The movie picks up where Green leaves off: fuck filmmaking. The poor shotmaking and the too-close close-ups are a trial. At some point, we’re staring at a wall for five seconds before a character opens a door and stands in front of it. And yet — and yet — there’s something about the performances that gets to you. It’s point-blank earnest. Dern and Trammell spend the movie looking like they’ve just donated kidneys to unicorns. They’re being more than they are acting. So are Woodley, Elgort, and Wolff. Woodley is like vintage Debra Winger: self-possession that refuses to fall to pieces.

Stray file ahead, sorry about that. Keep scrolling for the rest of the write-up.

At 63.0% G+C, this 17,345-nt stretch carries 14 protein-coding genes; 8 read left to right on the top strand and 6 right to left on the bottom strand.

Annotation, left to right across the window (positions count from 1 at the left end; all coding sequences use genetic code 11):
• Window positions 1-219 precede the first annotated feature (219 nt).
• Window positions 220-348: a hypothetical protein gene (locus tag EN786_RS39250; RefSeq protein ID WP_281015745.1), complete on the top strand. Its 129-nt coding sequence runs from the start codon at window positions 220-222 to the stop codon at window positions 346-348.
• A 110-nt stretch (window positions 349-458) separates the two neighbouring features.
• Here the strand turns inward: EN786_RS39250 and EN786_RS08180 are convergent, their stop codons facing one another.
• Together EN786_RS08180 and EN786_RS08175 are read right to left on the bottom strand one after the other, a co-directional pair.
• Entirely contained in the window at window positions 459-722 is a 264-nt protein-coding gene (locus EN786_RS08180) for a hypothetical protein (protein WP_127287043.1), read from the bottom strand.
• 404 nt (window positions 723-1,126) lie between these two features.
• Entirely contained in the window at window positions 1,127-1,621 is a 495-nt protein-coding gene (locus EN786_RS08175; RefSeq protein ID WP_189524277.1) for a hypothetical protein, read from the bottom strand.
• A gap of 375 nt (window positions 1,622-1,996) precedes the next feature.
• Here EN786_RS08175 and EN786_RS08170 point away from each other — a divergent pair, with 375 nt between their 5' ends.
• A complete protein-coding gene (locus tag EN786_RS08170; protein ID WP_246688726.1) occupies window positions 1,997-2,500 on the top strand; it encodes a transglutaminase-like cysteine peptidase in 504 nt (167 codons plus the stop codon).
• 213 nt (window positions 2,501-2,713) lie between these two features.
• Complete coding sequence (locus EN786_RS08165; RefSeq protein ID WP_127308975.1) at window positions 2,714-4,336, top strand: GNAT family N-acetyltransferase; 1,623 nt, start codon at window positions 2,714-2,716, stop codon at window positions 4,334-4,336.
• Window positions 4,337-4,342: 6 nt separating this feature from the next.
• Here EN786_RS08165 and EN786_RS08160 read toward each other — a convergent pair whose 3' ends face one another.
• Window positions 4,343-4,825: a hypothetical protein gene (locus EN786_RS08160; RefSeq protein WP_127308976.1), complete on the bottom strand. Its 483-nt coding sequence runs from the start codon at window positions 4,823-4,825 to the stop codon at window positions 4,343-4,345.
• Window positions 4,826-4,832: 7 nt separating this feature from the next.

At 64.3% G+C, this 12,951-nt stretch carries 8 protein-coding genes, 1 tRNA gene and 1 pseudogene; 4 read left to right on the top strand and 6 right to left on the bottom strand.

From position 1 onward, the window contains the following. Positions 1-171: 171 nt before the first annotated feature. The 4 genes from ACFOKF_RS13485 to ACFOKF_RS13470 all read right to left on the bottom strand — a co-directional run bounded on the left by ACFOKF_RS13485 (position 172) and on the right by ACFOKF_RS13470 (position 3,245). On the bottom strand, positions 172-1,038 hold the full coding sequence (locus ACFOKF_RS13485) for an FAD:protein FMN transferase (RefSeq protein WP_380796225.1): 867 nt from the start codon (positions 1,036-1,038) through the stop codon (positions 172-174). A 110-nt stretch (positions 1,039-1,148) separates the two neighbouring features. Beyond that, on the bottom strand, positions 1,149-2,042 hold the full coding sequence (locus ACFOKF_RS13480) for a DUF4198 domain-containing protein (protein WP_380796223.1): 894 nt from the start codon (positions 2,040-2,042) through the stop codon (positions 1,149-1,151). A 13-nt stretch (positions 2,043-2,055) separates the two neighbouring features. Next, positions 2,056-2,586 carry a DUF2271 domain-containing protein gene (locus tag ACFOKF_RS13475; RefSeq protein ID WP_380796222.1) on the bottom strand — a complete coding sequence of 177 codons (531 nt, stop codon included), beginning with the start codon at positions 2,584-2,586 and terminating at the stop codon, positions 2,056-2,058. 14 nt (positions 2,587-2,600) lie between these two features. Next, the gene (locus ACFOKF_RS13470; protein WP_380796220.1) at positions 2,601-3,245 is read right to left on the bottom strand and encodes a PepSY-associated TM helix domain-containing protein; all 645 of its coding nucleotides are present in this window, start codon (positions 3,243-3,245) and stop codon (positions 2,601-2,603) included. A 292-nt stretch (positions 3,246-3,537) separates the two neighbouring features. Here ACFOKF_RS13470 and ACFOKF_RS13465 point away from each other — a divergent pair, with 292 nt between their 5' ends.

It takes a while to get used to her bristling independence — sort of the way you had to come around to Ione Skye’s air-dried approach to intelligence in Say Anything … . Elgort’s even better. In Divergent, he played Woodley’s brother. But this is the more believable relationship. He gives every line a sweetness. I didn’t remember him from Divergent right away and assumed that his artificial leg was real, that he was some kind of miracle discovery: a self-confident lug who could effortlessly embody besotted decency. There’s a moment when the breeziness powering the story goes away and medical reality takes over, and Elgort’s performance goes to a surprising new place.
This is acting (and moviemaking) that has almost nothing to do with conventional norms of “good.” It’s pure and true and just vividly there. The shock is that, eventually, there you are with them, wiping away the suds and snot.